I asked William's younger brother if he would be riding with a friend,  and of course he will be.  So of course he will need two helmets.  I really should be working in retail.

Leveraging my Efforts to Promote Helmets
(Originally posted on www.themaninchina.com  March 25, 2009)

Today Edward came to see me to pick up two helmets that he has sold to other students.  He's decided to support my helmet promotion project by selling them himself.

Picture: Edward my helmet salesman.  Hope for the future of humanity.  Jiangnan University,  Wuxi,  China

What a thrill this is for me,  to have a student take up this cause on his own initiative, with no prompting from me at all.  It gives me hope for humanity.

Helmets in the News Again (Originally posted on www.themaninchina.com  March 24, 2009)

Today one of my students,  Edward Hou in my IELTS preparation class,  presented me with a copy of Lihu Magazine,  the all-student produced Jiangnan University news magazine.  It's a slick and professional publication.  More to the point,  this issue devoted four whole pages to me and my helmet campaign.

Picture: Edward delivers Lihu Magazine,  with a four page article on my helmet campaign.  Jiangnan University,  Wuxi,  China.  Picture: Edward asked for a helmet.  I knew this guy was smart.  Jiangnan University,  Wuxi,  China.

Wow.  Thanks guys.  I really appreciate the attention and recognition.  Most of all,  I appreciate that Edward came over to my home to buy a helmet.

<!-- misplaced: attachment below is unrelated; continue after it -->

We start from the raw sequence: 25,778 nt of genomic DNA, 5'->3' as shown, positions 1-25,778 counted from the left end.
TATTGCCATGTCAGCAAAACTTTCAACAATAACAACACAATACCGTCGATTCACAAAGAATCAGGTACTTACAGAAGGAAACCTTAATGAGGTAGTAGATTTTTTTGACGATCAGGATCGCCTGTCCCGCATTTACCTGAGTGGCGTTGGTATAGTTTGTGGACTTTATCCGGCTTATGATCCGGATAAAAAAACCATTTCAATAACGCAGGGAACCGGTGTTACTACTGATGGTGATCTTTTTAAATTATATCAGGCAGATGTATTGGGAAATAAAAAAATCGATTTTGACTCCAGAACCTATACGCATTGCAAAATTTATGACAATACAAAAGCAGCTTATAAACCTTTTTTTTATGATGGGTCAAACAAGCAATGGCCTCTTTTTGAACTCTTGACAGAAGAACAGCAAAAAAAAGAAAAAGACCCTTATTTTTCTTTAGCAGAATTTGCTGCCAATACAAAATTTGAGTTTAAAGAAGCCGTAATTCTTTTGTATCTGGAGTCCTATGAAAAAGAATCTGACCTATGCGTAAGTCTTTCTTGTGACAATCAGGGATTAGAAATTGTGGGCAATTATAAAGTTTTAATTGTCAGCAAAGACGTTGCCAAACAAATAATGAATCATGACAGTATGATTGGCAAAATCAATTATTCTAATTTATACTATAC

A Legend in His Own Mind Part 2
(Originally posted on www.themaninchina.com February 28, 2009)

On Wednesday of this week I was interviewed for an article in the Yangtze Evening Post,  the most popular Chinese language evening paper in Jiangsu Province.  Yesterday the article came out. It was better in the actual paper,  because that included a picture.  But at least it's here. Here's the picture that they didn't post with the online article.

Picture: Click to see the article in the Yangze Evening Post. David Scott and student with bicycle helmet,  Jiangnan University,  Wuxi,  China

It's really encouraging to see how the Chinese media is picking up on the bicycle helmet idea.  Now I think I need to talk to the doctors in China who deal with brain injuries,  and get them on board this campaign.

The Hainan Bike Rider
(Originally posted on www.themaninchina.com February 16,  2009)

On our way back to Wuzhishan on the mountain highway of Hainan Island,  Ruth spotted a bicycle rider coming toward us.  "Hey, somebody in China wearing a helmet," she said.  "That's great." 
We're always on the lookout for Chinese bike riders who wear helmets.  We're hoping that the idea is catching on and spreading.
"He looks American or European," I said.
"No,  I think he looks Chinese."
     The next day,  getting ready to board the bus back to Sanya,  we saw him at the bus station with his bicycle.  He's a serious bike rider from Boston,  Massachusetts. He spoke excellent Mandarin, and he needed it to convince the bus driver to load his bike into the baggage compartment of the bus.

Picture:  The American bike rider on Hainan Island. He'd be dead if he hadn't worn his helmet.  Picture:  The American bike rider on Hainan Island. Check out the road rash on his face. He'd be dead if he hadn't worn his helmet.